Almost four months after the fateful “coin toss” that decided the EMA’s relocation to Amsterdam, the (currently) London-based regulatory agency has formally hammered out a transition plan with the Dutch government.
At a meeting Wednesday, the EMA’s management board notified the EU Budgetary Authority of its intention to move into new permanent premises in the business district of Zuidas, after voting on the revised proposal by the Dutch. The date of completion is November 15, 2019, meaning that the EMA will be working out of a temporary office for eight months post-Brexit, which is set for March 2019.
The temporary digs are located at the Spark building in Sloterdijk, a district to the northwest of the Amsterdam city centre. As previously announced, this office will only have half the floor space of the EMA’s old one in London. In a January press conference, executive director Guido Rasi admitted the premises are “not ideal,” but emphasized the temporary building will still be able to host all core businesses.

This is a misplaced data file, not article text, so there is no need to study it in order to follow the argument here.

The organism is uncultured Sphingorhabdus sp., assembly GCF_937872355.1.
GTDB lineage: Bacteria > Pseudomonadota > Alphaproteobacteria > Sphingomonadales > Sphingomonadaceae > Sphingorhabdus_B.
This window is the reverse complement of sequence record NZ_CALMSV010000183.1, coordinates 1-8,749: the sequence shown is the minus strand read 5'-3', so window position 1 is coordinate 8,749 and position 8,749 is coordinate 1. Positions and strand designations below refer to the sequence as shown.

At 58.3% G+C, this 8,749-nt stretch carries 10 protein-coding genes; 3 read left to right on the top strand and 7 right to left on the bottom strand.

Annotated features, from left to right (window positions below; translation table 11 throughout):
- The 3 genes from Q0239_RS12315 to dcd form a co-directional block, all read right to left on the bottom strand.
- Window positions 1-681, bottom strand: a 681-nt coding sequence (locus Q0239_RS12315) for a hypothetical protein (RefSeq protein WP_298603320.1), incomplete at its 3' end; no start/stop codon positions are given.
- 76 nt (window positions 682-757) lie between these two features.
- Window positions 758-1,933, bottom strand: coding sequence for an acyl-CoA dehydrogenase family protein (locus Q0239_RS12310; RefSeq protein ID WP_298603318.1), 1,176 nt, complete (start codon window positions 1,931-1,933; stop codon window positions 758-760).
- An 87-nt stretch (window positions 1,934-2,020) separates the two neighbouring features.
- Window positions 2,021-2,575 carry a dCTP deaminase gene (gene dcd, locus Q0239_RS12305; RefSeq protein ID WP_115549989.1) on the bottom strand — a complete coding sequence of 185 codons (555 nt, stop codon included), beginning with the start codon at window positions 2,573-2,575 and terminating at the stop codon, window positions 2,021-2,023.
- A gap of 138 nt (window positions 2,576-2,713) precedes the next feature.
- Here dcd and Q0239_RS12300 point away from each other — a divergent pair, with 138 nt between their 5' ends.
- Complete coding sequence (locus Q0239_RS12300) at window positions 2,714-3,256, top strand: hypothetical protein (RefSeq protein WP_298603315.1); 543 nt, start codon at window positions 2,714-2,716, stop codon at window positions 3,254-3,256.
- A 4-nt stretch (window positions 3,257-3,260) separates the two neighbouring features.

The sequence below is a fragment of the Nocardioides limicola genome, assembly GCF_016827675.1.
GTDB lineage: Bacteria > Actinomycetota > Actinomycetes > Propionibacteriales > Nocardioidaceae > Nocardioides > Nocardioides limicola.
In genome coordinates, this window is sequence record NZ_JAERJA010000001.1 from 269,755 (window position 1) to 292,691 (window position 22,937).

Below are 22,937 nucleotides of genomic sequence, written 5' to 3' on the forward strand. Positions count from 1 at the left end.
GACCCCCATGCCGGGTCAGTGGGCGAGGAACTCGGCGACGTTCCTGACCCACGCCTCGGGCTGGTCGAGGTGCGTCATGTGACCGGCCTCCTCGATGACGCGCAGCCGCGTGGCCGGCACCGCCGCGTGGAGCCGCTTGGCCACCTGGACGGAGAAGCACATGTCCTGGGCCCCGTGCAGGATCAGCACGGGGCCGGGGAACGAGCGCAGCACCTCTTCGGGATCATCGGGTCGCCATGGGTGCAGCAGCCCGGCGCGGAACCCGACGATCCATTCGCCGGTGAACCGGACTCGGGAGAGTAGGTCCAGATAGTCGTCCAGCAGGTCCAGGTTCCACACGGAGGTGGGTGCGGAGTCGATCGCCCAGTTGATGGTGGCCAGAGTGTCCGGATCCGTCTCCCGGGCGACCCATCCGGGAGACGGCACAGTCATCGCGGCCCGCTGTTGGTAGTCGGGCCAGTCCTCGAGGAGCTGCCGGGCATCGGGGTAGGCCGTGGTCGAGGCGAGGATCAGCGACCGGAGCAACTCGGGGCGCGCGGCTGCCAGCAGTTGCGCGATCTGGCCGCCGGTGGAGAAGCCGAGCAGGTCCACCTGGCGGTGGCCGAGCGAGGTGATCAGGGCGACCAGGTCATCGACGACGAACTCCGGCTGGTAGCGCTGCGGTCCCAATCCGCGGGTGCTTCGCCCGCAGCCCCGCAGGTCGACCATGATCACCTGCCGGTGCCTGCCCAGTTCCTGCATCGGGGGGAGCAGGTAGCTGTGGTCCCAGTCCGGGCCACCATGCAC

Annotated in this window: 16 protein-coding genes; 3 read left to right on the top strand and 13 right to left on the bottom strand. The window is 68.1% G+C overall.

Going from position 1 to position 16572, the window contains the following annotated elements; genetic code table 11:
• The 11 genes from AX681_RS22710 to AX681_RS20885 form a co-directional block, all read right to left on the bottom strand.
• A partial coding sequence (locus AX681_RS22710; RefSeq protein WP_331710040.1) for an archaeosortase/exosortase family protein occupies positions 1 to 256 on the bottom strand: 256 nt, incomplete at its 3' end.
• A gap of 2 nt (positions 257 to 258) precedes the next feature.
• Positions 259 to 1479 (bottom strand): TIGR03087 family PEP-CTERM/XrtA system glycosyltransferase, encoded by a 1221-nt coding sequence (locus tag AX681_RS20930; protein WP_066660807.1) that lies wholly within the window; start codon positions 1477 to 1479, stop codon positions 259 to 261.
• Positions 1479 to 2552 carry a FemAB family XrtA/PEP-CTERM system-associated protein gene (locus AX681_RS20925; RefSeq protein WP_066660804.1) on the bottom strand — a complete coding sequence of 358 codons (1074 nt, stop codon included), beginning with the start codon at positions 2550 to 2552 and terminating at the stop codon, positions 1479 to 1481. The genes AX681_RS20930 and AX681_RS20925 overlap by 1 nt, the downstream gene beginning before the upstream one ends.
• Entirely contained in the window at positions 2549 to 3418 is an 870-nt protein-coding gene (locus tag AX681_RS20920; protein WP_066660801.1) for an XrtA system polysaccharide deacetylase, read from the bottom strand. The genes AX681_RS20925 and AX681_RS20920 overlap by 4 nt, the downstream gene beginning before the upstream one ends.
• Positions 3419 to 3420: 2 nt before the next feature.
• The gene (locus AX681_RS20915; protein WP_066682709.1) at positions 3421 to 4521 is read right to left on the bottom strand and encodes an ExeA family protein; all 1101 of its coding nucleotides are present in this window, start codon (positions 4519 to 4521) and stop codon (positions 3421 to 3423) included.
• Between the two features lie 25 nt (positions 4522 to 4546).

Last week, members of the European parliament toured the facility, along with the site of the EMA’s future home, the Zuidas — which encompasses the city’s World Trade Center complex.
Meanwhile, bitter over losing the bid, the Italian government is still protesting against the relocation and urging the EMA to reconsider moving to Milan.
“The temporary location is a good building, but the real problem is the risk of the delay of the new building construction, which means a huge amount of work,” Giovanni La Via, an Italian member of the European Parliament, told reporters at a press conference following the Amsterdam tour.
Italy has even asked the European Court to annul the decision to relocate to Amsterdam, though some in the European Commission have dismissed the legal action as a political ploy to please Italian voters.
Aside from the office, Amsterdam has also been working with the EMA to figure out accommodations for its 900 staffers, job prospects for their partners as well as schooling for the 500-plus children moving with them.
Image: The Zuidas, Amsterdam. Shutterstock
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